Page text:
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And I am proud of it because where I live now, everyone knows I am from up north... Even Massapequa has a lot of famous men and women, like Steve Guttenberg and Jerry Seinfeld... I could also hear her coming because she always wore the kind of dress that made a wooosh sound when she walked down the hall. In Harbor Green, there was always a roaming gang of wild kids playing on the streets, running through neighbor's backyards, playing at construction sites; and having fun on the beach.So that is something to talk about around the water cooler here where I live. On Riviera Drive, there was always a group of kids playing outside. She enjoyed the stories about my personal rebellion against authority figures at the school. She taught us the symphonette and from that I went on to play the clarinet and was in the band all the way through high school. Last time back in mass was three hrs ago maybe on a trip somewhere else. I started kindergarten at Hawthorne elementary in 1958. We all had to learn to play the symphonette, a flute-like instrument that ( I think) her husband may have invented??? My kindergarten teacher was Miss Curtain and the art teacher was Miss Walshmock. We join our hands in friendship beneath the gold and blue.

The time in Harbor Green was the best time in my childhood. I guess it was too much trouble for my parents to cart me back and forth. We had Mitzi's deli, and Dino's Pizza (which was actually quite decent.) There was also George's Jip Joint, and Chicken Delight. The first time I visited In n Out in Los Angeles I was shocked to see the interior colors, decor and menu items were a dead ringer for All American.

It is messages like yours that make this website such a gem. I grew up in Massapequa Park, so most of my early childhood memories are from there, but I do have memories of Harbor Green, Pizza Supreme (the best pizza), All American, and Carvel, as my older sister had friends from there. I remember the night the farmer's market burned, I remember the excitement surrounding the opening of Pequa Bowl, and have fond memories of playing in Tackapusha park with my friends that also live in the apartments over their parent's stores.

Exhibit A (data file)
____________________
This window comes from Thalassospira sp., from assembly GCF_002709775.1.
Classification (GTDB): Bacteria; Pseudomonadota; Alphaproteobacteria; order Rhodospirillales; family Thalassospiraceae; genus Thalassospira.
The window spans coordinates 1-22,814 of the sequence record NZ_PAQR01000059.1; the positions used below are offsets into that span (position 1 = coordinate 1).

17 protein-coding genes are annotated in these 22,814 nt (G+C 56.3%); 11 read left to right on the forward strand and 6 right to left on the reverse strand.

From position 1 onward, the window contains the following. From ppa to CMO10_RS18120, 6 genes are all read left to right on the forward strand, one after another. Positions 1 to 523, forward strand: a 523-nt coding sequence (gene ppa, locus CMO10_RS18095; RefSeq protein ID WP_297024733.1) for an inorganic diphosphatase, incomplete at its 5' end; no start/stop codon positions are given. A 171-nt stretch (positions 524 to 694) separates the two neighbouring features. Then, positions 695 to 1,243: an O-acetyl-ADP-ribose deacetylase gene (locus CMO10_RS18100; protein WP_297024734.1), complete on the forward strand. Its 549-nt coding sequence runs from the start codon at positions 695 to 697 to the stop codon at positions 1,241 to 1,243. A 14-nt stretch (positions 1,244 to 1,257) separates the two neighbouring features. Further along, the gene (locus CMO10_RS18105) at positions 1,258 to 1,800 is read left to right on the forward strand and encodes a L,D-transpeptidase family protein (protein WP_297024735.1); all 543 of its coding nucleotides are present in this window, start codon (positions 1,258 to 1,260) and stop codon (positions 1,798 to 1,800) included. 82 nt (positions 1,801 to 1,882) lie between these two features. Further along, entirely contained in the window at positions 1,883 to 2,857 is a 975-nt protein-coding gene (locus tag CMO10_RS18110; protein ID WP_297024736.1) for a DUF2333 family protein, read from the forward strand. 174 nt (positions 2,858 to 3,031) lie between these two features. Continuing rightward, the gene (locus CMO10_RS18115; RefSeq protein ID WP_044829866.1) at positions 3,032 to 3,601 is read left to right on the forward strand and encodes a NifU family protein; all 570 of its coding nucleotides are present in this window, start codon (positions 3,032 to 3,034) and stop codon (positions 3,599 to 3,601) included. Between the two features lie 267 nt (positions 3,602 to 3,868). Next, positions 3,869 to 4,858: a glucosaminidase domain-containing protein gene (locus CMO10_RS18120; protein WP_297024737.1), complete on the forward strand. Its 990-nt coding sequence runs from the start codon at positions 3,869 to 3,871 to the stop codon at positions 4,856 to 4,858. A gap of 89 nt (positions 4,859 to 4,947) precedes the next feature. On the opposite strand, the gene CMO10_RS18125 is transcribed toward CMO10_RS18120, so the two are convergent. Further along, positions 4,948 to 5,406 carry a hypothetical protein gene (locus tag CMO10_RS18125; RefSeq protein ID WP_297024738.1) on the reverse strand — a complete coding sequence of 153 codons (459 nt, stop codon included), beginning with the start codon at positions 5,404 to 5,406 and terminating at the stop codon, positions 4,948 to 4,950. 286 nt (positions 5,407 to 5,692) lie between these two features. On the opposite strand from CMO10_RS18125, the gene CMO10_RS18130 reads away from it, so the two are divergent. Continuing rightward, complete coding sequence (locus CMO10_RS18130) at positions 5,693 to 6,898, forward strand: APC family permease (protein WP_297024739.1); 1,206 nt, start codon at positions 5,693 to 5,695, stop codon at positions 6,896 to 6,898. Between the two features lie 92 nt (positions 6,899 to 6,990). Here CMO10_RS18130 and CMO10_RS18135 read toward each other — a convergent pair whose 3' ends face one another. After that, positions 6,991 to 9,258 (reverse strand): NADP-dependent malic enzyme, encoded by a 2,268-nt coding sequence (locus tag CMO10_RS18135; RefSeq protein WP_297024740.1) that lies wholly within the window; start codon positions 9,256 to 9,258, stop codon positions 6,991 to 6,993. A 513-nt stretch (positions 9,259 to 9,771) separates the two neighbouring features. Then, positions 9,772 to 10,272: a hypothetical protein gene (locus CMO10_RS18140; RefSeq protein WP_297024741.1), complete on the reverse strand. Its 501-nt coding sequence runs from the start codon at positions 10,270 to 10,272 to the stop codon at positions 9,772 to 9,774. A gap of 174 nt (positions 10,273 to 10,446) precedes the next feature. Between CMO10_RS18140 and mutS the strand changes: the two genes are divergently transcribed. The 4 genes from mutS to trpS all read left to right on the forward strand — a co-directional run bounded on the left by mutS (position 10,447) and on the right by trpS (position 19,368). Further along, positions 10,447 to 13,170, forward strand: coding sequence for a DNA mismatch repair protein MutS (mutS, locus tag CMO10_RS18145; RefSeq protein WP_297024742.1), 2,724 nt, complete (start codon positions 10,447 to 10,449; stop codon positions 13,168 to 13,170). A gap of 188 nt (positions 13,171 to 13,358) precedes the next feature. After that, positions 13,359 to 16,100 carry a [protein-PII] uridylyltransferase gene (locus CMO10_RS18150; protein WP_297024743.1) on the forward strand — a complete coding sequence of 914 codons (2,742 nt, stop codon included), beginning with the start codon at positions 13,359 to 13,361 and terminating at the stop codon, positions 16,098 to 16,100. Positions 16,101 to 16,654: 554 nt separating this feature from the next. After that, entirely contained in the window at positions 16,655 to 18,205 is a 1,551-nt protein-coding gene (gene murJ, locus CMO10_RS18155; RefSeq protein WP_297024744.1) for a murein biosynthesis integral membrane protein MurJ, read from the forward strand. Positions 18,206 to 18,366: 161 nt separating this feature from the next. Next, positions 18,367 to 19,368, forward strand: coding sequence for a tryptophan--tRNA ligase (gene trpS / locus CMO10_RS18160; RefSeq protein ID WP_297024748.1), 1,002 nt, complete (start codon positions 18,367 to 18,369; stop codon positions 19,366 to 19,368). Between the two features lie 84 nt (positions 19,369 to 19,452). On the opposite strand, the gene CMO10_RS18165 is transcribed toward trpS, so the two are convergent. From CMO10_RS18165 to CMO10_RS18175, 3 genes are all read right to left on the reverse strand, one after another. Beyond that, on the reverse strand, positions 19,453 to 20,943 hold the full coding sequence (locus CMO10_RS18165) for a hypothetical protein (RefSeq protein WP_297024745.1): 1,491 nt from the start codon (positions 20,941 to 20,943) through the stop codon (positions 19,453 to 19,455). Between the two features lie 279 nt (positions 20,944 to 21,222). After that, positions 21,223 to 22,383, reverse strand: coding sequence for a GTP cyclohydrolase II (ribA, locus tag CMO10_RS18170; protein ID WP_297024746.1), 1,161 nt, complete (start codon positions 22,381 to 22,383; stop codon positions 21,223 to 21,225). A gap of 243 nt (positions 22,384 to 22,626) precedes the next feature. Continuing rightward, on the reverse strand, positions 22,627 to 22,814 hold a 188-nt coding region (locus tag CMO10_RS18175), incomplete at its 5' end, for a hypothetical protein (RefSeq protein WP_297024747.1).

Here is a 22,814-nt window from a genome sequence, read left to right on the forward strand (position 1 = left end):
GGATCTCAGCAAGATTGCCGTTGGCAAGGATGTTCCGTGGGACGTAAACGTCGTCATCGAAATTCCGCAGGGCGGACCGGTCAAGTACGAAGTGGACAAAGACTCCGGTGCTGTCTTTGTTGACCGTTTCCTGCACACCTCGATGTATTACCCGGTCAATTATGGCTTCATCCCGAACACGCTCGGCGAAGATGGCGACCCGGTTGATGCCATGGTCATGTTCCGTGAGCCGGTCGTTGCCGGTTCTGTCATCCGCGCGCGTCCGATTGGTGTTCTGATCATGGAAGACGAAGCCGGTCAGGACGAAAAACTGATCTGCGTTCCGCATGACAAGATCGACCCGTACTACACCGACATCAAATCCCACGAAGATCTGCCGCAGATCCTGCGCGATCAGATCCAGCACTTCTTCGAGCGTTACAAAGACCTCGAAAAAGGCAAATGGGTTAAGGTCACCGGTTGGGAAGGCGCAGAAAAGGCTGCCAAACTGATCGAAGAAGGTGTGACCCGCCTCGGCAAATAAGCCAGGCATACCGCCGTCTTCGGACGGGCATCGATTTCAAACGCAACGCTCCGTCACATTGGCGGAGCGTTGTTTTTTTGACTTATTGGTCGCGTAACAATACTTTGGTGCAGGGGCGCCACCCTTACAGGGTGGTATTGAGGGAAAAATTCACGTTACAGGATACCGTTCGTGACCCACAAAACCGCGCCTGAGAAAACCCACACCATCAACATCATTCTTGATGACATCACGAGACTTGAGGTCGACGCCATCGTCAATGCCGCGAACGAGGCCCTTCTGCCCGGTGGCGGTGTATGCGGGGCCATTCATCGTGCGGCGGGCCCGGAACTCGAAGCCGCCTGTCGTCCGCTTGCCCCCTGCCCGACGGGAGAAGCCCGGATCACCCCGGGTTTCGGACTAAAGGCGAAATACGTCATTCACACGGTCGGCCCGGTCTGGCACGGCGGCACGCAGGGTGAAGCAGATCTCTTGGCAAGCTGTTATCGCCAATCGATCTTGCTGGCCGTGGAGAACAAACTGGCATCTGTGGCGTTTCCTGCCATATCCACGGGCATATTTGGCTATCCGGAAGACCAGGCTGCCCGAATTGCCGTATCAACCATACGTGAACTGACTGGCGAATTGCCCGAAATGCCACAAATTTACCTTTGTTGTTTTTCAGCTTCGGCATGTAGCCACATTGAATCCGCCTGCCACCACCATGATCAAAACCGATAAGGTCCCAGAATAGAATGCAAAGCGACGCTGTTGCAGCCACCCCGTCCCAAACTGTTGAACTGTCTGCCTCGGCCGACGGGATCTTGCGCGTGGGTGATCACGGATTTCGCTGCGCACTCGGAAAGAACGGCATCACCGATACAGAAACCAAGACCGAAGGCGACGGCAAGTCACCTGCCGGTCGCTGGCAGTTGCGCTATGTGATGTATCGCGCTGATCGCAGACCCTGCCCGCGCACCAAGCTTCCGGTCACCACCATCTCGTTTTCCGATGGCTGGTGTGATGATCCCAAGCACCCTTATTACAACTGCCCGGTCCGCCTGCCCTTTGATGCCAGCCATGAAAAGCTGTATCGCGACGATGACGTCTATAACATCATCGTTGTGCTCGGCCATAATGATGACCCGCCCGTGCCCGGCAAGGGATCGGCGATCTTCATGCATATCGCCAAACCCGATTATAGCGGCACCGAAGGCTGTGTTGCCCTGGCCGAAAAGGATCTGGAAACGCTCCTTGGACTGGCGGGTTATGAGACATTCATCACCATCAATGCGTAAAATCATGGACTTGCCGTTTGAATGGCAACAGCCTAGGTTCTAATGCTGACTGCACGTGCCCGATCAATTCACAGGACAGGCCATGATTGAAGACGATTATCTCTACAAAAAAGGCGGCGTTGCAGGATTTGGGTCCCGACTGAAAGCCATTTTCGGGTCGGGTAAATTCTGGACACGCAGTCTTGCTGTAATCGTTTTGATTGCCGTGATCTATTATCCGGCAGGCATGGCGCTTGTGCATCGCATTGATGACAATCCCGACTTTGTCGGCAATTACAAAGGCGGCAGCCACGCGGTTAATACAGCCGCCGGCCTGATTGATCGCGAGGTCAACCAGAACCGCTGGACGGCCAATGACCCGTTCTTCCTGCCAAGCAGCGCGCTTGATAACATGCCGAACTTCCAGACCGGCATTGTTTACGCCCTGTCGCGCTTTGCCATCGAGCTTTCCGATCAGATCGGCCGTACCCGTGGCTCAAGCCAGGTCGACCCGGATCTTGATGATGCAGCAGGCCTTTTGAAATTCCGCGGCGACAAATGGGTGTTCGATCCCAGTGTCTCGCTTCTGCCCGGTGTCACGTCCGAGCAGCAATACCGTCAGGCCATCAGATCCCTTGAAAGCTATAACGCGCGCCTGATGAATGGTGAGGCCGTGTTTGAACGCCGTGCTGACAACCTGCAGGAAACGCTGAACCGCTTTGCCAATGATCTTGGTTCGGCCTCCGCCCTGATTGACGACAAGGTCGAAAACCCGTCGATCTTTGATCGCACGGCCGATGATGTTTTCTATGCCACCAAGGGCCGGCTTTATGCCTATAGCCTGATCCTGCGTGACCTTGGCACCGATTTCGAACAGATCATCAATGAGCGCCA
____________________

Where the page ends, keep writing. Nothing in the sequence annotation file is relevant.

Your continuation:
I read these posts and I am transported back to a simpler time. Back to neighborhoods and kick the can and staying out until the street lights came on. Francie's dad owned the luncheonette and the chocolate egg creams there were outstanding.

It's been over 20 years or so, but I will never forget Massapequa. It was so good and I remember my brother's looking in the parking lot for my Mom for receipts that people would throw away. I played the cello at Hawthorn from fourth grade till six grade. 😀 I went to St Rose of Lima for first through eighth grade even though I can see Hawthorne from my front stoop. The Candy Store in that shopping center represented a special treat because being there meant my parents didn't know we had strayed so far away.

I catch up with old friends and family, and one thing is for sure: my Long Island accent will always stay with me. I’m 64 years old and I can remember when I was in Miss Curtain’s kindergarten class, smelling Miss Johnson’s perfume long before I’d see her coming down the hall. Loved the trips to sing in orphanages, nursing homes and the mall! Also, the best part of going to "All American", was the rumbling of the whole potatoes, as they rolled down the steel tracks above the counter, falling into the potato slicer, and then into the fryer.

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